They have also raised the specter that terrorists may target the first responders as they have in Iraq. In recent years, the Qaeda affiliate there has in many instances detonated a car bomb and then, as medical personnel arrived, set off others.

But Harold Schaitberger, who leads the International Association of Fire Fighters in Washington, said his organization played a role in creating the new guidelines and strongly supported them if employed correctly. The association represents 300,000 firefighters, paramedics and others.

Trying to save victims in “warm zones,” Mr. Schaitberger said, “is a different risk for firefighters, but not more of a risk than firefighters already take in responding into a burning structure.”

Mr. Mitchell, the fire administrator, said the gunmen and terrorists who mounted attacks in the United States over the past decade rarely made targets of first responders. But, he said: “We know that this possibility does exist, and part of the training of the fire and E.M.S. is to be observant and aware and to be on the look for suspicious activity and so forth.”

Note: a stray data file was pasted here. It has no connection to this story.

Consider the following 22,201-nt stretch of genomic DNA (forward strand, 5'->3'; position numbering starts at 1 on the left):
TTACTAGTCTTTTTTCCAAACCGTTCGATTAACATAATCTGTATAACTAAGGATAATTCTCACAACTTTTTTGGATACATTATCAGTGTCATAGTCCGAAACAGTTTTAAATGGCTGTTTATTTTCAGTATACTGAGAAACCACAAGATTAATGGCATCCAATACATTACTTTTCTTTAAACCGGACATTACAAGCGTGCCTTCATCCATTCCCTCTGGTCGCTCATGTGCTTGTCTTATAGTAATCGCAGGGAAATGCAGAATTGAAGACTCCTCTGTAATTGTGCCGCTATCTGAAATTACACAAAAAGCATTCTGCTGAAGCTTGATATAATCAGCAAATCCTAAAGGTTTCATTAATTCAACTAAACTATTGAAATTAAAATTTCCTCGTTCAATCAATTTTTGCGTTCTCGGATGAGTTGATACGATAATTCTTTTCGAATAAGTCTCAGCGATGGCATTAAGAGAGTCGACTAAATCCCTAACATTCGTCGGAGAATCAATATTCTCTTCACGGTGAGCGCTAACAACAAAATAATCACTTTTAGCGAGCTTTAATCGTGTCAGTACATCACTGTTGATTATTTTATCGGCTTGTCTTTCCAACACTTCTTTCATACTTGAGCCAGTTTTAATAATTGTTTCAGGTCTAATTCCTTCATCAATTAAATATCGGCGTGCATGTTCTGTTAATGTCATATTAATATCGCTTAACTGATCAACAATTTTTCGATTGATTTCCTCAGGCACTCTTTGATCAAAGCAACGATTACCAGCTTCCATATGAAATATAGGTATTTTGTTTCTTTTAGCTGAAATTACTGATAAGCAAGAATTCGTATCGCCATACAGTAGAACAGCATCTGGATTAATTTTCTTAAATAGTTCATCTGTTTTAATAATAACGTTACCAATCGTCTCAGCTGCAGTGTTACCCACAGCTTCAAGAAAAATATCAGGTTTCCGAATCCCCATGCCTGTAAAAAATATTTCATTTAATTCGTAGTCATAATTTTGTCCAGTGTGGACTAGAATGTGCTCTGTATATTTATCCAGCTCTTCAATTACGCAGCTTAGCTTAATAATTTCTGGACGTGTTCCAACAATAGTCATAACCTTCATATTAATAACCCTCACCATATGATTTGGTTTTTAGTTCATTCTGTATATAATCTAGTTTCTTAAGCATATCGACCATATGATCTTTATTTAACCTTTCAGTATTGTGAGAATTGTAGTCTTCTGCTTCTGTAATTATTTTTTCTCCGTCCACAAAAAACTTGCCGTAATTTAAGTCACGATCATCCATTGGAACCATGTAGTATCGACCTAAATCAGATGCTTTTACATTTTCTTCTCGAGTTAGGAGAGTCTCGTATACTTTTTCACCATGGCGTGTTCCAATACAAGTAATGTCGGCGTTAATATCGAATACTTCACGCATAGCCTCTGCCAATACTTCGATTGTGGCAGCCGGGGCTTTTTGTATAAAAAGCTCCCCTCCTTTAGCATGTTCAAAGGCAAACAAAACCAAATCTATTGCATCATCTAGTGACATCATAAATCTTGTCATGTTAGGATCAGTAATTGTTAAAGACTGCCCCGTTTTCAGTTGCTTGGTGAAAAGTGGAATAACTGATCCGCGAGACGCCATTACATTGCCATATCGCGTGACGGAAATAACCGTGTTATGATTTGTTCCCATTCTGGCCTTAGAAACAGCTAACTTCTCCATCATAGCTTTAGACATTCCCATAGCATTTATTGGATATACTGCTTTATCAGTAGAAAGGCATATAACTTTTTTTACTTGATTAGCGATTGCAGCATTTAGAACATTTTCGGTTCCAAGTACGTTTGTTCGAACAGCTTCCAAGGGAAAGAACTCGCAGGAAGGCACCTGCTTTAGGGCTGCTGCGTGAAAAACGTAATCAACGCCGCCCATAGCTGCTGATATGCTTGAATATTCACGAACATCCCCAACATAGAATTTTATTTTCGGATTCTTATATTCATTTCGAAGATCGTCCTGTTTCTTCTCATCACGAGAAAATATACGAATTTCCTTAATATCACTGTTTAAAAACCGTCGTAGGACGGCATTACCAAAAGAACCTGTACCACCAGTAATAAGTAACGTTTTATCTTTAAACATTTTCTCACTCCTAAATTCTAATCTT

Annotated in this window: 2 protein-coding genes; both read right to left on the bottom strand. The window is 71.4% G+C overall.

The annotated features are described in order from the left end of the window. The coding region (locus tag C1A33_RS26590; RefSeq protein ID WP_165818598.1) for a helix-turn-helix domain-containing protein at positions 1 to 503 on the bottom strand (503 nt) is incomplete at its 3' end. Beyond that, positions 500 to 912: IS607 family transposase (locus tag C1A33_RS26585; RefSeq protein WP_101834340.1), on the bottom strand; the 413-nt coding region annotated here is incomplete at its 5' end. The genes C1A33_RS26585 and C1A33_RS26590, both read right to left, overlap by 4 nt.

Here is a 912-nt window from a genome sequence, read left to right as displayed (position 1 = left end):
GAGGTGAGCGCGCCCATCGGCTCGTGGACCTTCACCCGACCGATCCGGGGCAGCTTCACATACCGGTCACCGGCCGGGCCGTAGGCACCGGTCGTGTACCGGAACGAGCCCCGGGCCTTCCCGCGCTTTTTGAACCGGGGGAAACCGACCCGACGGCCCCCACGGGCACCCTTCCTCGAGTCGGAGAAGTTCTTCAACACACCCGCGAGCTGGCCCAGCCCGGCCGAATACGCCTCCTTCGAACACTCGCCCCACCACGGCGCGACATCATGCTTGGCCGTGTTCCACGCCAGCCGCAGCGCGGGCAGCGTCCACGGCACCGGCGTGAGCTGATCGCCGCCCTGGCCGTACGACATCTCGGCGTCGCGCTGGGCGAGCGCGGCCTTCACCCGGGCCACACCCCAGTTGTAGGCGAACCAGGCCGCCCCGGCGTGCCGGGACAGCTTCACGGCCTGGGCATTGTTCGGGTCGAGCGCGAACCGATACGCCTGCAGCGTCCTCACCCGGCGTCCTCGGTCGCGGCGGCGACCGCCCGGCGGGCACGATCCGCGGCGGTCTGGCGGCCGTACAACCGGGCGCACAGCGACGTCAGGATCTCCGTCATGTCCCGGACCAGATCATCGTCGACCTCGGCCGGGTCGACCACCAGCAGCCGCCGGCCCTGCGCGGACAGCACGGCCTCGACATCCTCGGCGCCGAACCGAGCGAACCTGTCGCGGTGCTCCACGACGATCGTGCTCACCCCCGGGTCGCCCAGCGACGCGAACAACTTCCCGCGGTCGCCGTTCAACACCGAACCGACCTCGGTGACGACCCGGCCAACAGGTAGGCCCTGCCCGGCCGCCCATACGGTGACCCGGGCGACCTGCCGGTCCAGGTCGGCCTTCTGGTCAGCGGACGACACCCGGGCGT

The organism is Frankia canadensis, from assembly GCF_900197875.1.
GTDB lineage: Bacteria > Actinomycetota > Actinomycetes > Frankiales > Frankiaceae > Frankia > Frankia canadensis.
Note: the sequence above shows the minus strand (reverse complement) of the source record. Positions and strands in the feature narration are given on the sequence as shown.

Other efforts have focused on educating civilians on the need to react quickly to danger.

This year, many police departments began education efforts that urged anyone caught in a mass shooting to “run, hide or fight” instead of waiting for help.

After all, the people at the scene can often stand in for first responders before they arrive.

“In Boston, you saw that the public didn’t run,” Dr. Jacobs said. “You need for the public to have the most education about how they can help to improve the survival results.”

 

 

LEOs Saving Lives

From our Facebook page: Check out this awesome video on the Louisville Metro Police Department equipping more than 1200 officers with TacMed tourniquets and medical trauma kits. Officers have already saved four lives in the last month with the new equipment.

Link

Needle Decompression Location Reviewed